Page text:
My WWI reading continues with this, one of the most well known memoirs of the Edwardian period. Siegfried Sassoon, who would become the writer of some of the greatest poems to emerge from the war, wrote a trilogy of fictionalised autobiographies in order to explore his life pre, during and post the Great War. Memoirs of a Fox Hunting Man is the pre war volume, though the last few chapters do describe the first two years of the war, most of which Sassoon spent either in England, training, or behind the scenes at the front. The next volume, Memoirs of an Infantry Officer, describes his experiences as a trench soldier, and I will be getting to that next, as I am intrigued to find out how his description compares with that of Robert Graves’ in Goodbye to All That. As such, this novel is not really about the war, but about the world the war destroyed, and it truly is a fascinating account of a life that no one dreamed would end on a hot August day in 1914.
Sassoon’s slightly fictionalised version of his younger self is called George Sherston, and he grows up with his kindly spinster Aunt Evelyn in a large house in a pretty, rural Kent village. George’s closest friend is his Aunt’s groom, Dixon, who is determined to make young George a gentleman and gets him on horseback as soon as Aunt Evelyn’s nerves will allow it. George adores his horse and can’t wait to be able to join the Hunt he has heard so much about from Dixon; there are a number of large country estates nearby, and the neighbourhood is well known for its excellent fox hunts. When he is about 11, Dixon takes George to his first hunt, and George is mesmerised by the glamour and excitement of it all. The red coats, the cursing men, the skilful jumping over fences and ditches and the hurry and scurry of dogs and servants; it is a tremendous thrill for the closeted young boy, and he determines to one day be good enough to participate properly. Soon after this George is sent away to school, and then goes to Cambridge, but he doesn’t last long there. A rather lazy and directionless young man, he has no need to work due to the allowance he has from his parents’ estate, and his Aunt’s indulgent affection means that he will always have a home with her. As he moves into his early twenties, his day to day life is one of idle rambles, reading, cricket matches, horse riding, fox hunting and the occasional trip to London to buy smart new clothes. George has no interest in politics and has no awareness of the outside world at all; the war comes as a huge shock to him, and his naiveity and public school boy morals of courage and valour see him signing up to fight even before the official announcement is made. Little did he know what he was getting himself into, and how far from his cosy, cosseted Edwardian drawing room he would be forced to go..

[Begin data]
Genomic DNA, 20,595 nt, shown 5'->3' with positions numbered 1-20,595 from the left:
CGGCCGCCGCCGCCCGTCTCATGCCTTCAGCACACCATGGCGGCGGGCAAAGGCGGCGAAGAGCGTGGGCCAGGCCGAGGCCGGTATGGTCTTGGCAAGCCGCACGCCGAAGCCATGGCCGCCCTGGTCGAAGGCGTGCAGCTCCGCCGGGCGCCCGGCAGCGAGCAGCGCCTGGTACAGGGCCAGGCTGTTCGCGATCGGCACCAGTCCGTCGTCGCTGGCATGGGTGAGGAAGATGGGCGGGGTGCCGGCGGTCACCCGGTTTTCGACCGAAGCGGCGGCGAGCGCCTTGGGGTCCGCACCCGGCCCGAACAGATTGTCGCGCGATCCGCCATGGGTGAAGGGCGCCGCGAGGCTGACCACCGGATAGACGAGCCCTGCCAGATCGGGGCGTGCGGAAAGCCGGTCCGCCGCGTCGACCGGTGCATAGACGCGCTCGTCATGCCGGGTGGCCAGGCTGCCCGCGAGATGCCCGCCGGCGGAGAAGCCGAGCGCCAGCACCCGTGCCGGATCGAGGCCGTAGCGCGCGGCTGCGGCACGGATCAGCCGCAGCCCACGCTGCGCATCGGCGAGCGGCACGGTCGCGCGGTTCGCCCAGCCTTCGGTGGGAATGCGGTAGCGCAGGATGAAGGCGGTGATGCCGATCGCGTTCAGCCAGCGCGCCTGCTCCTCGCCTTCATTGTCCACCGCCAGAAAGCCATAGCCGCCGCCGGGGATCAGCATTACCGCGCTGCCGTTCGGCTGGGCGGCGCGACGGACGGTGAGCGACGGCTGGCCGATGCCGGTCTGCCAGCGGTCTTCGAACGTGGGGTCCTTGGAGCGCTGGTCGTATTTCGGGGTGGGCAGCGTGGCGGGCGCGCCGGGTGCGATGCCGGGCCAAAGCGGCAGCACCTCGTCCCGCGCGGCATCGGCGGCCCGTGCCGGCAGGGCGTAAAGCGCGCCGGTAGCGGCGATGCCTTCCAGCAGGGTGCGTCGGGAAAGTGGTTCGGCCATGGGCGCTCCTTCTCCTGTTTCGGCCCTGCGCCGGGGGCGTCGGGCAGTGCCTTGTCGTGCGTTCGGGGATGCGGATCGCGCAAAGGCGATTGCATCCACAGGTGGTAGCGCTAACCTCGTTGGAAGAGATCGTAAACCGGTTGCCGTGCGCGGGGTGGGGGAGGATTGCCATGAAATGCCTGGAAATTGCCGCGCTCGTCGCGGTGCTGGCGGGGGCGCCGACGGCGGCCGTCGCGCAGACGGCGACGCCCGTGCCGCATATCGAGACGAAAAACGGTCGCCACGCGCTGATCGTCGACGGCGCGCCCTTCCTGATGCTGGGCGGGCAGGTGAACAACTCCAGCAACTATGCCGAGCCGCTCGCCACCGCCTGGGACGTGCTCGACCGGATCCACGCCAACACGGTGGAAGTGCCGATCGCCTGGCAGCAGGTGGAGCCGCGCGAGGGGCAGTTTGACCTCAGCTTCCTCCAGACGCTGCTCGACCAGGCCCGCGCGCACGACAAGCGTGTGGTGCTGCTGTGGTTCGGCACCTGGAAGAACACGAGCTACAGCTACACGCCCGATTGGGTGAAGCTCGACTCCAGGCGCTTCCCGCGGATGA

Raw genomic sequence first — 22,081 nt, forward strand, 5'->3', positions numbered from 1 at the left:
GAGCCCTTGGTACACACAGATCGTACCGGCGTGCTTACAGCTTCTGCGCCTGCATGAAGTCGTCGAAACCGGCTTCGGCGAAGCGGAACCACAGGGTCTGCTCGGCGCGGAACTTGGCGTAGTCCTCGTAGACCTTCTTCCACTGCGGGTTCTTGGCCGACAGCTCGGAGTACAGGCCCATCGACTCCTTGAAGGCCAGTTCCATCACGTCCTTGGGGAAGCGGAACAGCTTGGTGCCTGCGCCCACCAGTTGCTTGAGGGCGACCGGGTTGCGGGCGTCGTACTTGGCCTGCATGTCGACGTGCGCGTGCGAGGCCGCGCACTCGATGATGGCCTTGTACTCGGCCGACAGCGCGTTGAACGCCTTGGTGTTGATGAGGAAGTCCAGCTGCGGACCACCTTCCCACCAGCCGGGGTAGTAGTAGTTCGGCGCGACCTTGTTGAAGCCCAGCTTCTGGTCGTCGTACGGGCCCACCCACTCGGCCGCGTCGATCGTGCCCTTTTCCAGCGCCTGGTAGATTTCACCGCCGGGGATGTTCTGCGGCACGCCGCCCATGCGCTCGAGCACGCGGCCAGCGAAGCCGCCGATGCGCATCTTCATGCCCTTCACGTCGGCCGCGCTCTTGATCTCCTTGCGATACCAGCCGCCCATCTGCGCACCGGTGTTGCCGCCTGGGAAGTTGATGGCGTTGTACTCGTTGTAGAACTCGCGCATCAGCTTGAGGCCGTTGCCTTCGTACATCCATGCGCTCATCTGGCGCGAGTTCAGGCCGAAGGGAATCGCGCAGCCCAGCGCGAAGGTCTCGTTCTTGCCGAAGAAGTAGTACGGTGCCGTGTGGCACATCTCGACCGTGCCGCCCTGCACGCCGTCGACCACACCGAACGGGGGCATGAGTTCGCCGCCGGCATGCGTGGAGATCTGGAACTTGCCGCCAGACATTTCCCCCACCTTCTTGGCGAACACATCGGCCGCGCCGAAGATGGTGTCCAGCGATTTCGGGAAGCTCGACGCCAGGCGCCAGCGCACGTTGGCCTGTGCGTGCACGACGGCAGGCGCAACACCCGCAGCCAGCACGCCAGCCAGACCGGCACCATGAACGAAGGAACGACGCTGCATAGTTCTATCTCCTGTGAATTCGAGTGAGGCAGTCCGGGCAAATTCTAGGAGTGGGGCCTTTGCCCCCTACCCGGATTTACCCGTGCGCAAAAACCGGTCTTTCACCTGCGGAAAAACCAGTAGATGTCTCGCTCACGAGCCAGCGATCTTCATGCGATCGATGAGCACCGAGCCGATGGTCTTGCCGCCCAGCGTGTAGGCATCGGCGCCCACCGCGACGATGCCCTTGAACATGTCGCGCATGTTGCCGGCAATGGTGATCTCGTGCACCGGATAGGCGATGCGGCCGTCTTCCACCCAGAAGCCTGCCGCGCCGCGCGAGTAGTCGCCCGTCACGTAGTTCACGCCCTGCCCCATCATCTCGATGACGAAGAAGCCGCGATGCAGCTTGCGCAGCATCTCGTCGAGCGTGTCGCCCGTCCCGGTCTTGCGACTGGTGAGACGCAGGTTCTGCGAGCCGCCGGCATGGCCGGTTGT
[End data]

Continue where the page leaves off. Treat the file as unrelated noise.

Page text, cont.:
Despite his aimlessness, I found George a wonderfully endearing character. This is largely due to Sassoon’s straightforward, engaging writing style that is quite similar to Graves’, though Sassoon is more romantic and elegiac than Graves. His description of the carefree innocence of the pre war world is really rather moving; the dappled sunshine on cricket pitches, the picture hats and white lawn dresses of the ladies at village fetes, the immense care taken over social niceties and the tight knit local communities where everyone knew and cared for one another; all of this was taken for granted and no one seemed to think it would ever change. The introduction of the war in the novel is totally unanticipated and shockingly abrupt; one minute George is at a hunt, and the next he is training for combat. This structure echoes how many people must have felt when war was declared; like George, they sleepwalked into it, not knowing how completely their lives would change forever. Graves also describes this sense of obliviousness, and both men share the view of how misguided they and their fellow soldiers were. Buoyed up by their public school values of courage and patriotism, they signed their own death warrants, truly believing that they were doing a glorious thing. ‘Courage remained a virtue. And that exploitation of courage, if I may be allowed to say a thing so obvious, was the essential tragedy of the War,’ writes Sassoon, who is not shy about criticising the terrible waste of life perpetrated by cowardly leaders with no front line experience and safe office jobs, who actively encouraged young men to sign up and go to the front by shamelessly drawing on the virtues of heroism they had been taught at school and keeping them hopelessly ignorant of the true state of affairs. More a crime than a tragedy, if you ask me, and one that still makes me absolutely livid whenever I think of it.
This volume goes up to 1916, just before the Battle of the Somme, and the understated grief underlying the descriptions of George’s experiences moved me to tears in the final pages. I’m both looking forward to and dreading reading the next volume, as I know it’s only going to get worse. For a true insight into the utter otherworldly, nightmarish quality of being thrown from a comfortable domestic existence into a muddy field full of dead comrades and barbed wire, with no end in sight and longing for the chair by the fire and a nice cup of tea that you know still exists just a few hundred miles away, you can’t get any better than this. I found it illuminating, entertaining and desperately sad; it really should be required reading.